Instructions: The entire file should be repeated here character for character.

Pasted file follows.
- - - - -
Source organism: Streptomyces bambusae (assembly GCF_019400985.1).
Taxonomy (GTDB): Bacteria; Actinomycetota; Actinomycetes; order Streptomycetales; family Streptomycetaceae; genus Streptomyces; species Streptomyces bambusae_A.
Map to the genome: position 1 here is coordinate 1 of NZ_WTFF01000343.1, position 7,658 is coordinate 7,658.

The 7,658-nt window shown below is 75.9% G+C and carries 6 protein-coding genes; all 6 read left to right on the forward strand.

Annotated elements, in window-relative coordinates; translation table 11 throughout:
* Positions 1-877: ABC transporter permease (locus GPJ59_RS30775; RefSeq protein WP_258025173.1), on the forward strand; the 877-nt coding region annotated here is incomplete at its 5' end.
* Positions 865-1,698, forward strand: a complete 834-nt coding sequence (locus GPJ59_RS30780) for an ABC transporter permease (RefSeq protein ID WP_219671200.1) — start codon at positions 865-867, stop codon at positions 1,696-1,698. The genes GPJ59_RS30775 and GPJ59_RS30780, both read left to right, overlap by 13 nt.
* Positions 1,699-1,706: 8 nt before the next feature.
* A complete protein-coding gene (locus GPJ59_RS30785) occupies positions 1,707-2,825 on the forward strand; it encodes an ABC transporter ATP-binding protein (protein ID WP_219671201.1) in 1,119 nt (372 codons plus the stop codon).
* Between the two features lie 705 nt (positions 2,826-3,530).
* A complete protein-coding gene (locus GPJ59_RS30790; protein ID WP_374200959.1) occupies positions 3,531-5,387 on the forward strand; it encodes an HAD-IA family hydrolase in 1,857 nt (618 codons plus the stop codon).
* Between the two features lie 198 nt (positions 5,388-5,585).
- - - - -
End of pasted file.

Source organism: Streptomyces bambusae (assembly GCF_019400985.1).
Taxonomy (GTDB): Bacteria; Actinomycetota; Actinomycetes; order Streptomycetales; family Streptomycetaceae; genus Streptomyces; species Streptomyces bambusae_A.
Map to the genome: position 1 here is coordinate 1 of NZ_WTFF01000343.1, position 7,658 is coordinate 7,658.

The 7,658-nt window shown below is 75.9% G+C and carries 6 protein-coding genes; all 6 read left to right on the forward strand.

Annotated elements, in window-relative coordinates; translation table 11 throughout:
* Positions 1-877: ABC transporter permease (locus GPJ59_RS30775; RefSeq protein WP_258025173.1), on the forward strand; the 877-nt coding region annotated here is incomplete at its 5' end.
* Positions 865-1,698, forward strand: a complete 834-nt coding sequence (locus GPJ59_RS30780) for an ABC transporter permease (RefSeq protein ID WP_219671200.1) — start codon at positions 865-867, stop codon at positions 1,696-1,698. The genes GPJ59_RS30775 and GPJ59_RS30780, both read left to right, overlap by 13 nt.
* Positions 1,699-1,706: 8 nt before the next feature.
* A complete protein-coding gene (locus GPJ59_RS30785) occupies positions 1,707-2,825 on the forward strand; it encodes an ABC transporter ATP-binding protein (protein ID WP_219671201.1) in 1,119 nt (372 codons plus the stop codon).
* Between the two features lie 705 nt (positions 2,826-3,530).
* A complete protein-coding gene (locus GPJ59_RS30790; protein ID WP_374200959.1) occupies positions 3,531-5,387 on the forward strand; it encodes an HAD-IA family hydrolase in 1,857 nt (618 codons plus the stop codon).
* Between the two features lie 198 nt (positions 5,388-5,585).